Lowell’s Biodigester a Bust

The city of Lowell has recently been in an uproar regarding the biodigester due to the intense stench being emitted from the machine. With four citations from the Lowell Police Department and several citizen complaints, Lowell City Council has ordered the city attorney and city manager to shut down the biodigester.

Diagram Courtesy of GFE Energy

The biodigester was implemented to increase the resources for the farming community of Lowell. A biodigester is like a stomach. It is fed with organic material, which is decomposed by bacteria in an oxygen-free environment to produce renewable energy known as biogas which is methane and carbon dioxide. Biodigesters also create other material that is mainly used as fertilizer, which greatly benefits the numerous farmlands across the community of Lowell.

Although the biodigester offers great benefits, the citizens of Lowell describe the stench as a mixture between human waste and decaying animal carcasses. The company that runs the waste-to-energy plant, Lowell Energy AD, previously said that it had met the Nov. 1 deadline to get rid of the smell by installing a carbon filter system and completing duct work. Residents are still complaining of it and Lowell Energy AD has been cited four times since November 5th resulting in a total of $1,200 in fines.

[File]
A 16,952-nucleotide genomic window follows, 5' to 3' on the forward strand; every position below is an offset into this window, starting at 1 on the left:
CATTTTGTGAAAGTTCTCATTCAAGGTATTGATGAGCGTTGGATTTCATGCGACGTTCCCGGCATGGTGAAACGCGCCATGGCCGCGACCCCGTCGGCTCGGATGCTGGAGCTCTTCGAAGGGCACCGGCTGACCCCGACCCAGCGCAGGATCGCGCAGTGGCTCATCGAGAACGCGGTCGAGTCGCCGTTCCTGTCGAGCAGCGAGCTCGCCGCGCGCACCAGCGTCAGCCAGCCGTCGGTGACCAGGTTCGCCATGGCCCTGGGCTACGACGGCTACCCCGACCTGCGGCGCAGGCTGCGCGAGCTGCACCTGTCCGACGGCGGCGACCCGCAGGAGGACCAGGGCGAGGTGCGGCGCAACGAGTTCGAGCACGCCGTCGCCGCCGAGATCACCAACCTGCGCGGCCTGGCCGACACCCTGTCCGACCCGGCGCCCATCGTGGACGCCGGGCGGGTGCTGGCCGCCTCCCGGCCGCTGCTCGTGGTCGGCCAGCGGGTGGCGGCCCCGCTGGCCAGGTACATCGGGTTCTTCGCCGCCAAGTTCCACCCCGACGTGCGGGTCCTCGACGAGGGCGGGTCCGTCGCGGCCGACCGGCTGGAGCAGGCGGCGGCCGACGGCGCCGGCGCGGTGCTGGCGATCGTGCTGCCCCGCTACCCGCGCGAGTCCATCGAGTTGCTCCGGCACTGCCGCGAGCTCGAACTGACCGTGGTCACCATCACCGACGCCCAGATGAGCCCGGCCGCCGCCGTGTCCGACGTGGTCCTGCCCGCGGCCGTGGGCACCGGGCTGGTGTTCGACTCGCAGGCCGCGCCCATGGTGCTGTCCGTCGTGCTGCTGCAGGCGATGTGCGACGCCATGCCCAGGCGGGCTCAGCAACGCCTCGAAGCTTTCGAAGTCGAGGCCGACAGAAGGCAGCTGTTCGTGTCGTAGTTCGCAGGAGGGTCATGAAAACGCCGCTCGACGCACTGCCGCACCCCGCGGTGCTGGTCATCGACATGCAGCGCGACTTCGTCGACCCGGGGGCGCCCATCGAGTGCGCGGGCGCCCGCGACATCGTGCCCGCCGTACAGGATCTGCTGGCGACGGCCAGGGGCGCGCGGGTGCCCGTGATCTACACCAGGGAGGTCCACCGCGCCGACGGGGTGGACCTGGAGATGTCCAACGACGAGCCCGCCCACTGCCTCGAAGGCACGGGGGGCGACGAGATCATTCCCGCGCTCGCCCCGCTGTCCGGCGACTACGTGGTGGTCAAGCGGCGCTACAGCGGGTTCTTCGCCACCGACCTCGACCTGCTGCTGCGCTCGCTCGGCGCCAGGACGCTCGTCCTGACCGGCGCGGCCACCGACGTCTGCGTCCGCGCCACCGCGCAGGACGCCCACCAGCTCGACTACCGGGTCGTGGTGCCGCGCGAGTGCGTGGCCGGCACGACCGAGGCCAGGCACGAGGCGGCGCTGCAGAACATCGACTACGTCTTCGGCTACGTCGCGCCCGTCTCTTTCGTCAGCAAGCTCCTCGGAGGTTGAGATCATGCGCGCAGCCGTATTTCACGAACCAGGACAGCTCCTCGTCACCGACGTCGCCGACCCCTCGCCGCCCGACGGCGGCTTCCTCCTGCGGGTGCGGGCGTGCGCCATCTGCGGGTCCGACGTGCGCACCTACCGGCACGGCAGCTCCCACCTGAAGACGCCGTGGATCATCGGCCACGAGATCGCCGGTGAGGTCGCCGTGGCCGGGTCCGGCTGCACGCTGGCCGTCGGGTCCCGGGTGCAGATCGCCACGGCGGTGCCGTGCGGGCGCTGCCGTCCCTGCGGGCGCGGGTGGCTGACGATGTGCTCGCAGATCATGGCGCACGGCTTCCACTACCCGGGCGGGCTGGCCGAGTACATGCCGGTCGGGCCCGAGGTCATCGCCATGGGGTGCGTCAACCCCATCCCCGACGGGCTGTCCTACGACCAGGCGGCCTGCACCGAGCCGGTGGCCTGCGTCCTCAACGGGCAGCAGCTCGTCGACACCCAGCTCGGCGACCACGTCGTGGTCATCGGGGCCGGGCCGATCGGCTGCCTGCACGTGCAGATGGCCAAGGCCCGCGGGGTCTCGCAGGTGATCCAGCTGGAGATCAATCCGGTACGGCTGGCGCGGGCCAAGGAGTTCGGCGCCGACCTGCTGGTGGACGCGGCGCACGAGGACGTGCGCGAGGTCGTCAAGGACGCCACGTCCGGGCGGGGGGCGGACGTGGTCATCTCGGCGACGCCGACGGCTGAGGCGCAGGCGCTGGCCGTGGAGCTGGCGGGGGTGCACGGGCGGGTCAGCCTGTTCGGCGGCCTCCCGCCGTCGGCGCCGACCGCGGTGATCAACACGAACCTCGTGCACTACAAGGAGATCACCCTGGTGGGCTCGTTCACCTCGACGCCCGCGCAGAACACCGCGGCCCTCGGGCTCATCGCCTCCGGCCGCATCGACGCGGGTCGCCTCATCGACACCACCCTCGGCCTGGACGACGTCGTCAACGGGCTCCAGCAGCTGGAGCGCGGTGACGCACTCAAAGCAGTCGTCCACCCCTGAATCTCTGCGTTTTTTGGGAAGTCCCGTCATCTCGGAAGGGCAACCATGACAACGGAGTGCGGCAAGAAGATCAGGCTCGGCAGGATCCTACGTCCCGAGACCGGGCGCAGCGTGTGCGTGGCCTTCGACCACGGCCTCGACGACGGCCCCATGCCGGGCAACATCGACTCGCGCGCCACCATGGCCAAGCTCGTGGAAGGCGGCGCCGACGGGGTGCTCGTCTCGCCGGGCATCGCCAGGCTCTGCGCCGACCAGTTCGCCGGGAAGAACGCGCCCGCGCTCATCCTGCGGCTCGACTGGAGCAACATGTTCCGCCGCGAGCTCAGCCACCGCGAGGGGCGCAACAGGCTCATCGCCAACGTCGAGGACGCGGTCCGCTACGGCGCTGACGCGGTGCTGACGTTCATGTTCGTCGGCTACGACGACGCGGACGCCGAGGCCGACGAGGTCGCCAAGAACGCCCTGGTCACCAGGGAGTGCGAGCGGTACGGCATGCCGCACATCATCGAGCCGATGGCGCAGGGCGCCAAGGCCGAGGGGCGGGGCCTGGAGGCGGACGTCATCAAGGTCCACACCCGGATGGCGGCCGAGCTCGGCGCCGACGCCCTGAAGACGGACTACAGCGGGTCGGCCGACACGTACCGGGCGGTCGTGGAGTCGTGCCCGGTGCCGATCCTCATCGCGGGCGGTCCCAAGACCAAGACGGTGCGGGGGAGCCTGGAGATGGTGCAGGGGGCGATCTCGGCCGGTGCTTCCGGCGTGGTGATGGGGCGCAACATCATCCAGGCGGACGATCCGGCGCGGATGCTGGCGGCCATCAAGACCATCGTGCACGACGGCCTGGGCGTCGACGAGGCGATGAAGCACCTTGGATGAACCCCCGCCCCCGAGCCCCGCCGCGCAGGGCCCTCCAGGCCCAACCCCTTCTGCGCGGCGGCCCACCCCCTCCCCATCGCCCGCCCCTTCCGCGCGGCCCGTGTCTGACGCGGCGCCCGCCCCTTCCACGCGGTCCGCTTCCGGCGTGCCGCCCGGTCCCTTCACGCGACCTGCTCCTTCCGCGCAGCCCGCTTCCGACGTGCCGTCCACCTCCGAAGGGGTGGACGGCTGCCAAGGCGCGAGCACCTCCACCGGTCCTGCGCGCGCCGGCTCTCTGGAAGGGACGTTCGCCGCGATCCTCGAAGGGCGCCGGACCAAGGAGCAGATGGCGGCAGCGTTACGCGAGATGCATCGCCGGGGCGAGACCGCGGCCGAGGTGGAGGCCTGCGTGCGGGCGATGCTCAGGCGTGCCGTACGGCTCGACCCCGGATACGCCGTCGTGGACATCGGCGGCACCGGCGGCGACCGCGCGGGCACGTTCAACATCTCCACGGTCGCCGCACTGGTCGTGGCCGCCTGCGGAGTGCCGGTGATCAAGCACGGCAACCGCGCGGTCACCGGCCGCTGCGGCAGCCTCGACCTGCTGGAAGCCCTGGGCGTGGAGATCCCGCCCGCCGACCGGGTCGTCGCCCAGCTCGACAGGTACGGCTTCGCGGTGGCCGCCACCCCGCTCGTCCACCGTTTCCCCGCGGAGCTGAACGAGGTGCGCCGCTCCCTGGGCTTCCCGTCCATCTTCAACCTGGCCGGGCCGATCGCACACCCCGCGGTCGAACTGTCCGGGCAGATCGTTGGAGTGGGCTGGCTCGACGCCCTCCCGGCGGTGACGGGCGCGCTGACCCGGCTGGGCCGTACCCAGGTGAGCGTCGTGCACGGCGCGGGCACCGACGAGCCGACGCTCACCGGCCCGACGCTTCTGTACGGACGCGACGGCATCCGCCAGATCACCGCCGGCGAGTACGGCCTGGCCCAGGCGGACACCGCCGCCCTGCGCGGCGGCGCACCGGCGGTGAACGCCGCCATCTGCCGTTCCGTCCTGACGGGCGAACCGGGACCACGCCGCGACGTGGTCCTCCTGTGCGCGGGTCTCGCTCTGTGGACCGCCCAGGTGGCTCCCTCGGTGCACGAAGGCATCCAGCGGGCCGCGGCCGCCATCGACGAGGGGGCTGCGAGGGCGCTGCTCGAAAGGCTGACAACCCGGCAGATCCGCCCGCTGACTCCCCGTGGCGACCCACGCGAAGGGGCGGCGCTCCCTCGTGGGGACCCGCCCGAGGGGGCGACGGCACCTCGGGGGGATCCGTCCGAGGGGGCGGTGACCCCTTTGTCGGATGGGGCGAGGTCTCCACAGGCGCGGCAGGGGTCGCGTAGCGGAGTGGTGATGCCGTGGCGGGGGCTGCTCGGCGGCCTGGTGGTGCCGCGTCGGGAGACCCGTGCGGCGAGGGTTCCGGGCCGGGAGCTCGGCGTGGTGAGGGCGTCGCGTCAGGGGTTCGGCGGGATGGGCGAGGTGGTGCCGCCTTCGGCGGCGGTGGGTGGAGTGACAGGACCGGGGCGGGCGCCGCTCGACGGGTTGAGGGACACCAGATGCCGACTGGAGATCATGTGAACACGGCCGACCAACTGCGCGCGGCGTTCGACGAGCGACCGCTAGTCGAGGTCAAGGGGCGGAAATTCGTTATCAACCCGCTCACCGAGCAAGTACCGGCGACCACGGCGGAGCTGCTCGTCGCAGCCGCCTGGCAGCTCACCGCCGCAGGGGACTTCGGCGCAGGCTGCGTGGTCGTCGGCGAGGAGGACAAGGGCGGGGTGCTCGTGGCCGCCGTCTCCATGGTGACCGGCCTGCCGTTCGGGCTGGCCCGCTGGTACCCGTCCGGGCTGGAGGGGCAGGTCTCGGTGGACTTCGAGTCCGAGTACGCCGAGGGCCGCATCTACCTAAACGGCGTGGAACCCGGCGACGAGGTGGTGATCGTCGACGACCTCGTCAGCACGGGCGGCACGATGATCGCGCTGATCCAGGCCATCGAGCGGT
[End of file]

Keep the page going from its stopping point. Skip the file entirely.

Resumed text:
Lowell’s biodigester (Image courtesy of Wood TV 8)

Monday November 21, Lowell City Council held a meeting to discuss the biodigester with Webster Environmental, the company that Lowell Energy AD hired in hopes of correcting the odor problem. With no solutions that solved the smell, Lowell City Council fired multiple questions at Webster Environmental such as “How can we convince everyone that it’s going to be OK?” Bruce Koetter, Vice President of Webster Environmental responded summarizing that it is not possible  to have a completely odor free biodigester, but that he is completely confident in the technology to contain the odor and that there is nothing else he can do to improve the situation they are currently in.

Residents did not respond well to these answers which resulted in some of them standing up at the Council meeting and expressing their disgust and hatred toward the whole situation with a unanimous opinion of this “being terrible for everyone.” Lowell City Council did a great job of sticking up for the residents and truly making sure all questions were being asked of the Lowell Energy AD and Webster Environmental.

Mayor Pro Tem Mike DeVore stated that he personally would like to see all operations halted due to negligence from both Lowell Energy AD and Webster Environmental. The rest of Lowell City Council supported this statement which led to the final decision of the biodigester to be shut down. The city attorney and city manager will need to get a court order to cease operations of the biodigester while Lowell Energy AD has the option to appeal.

 

 

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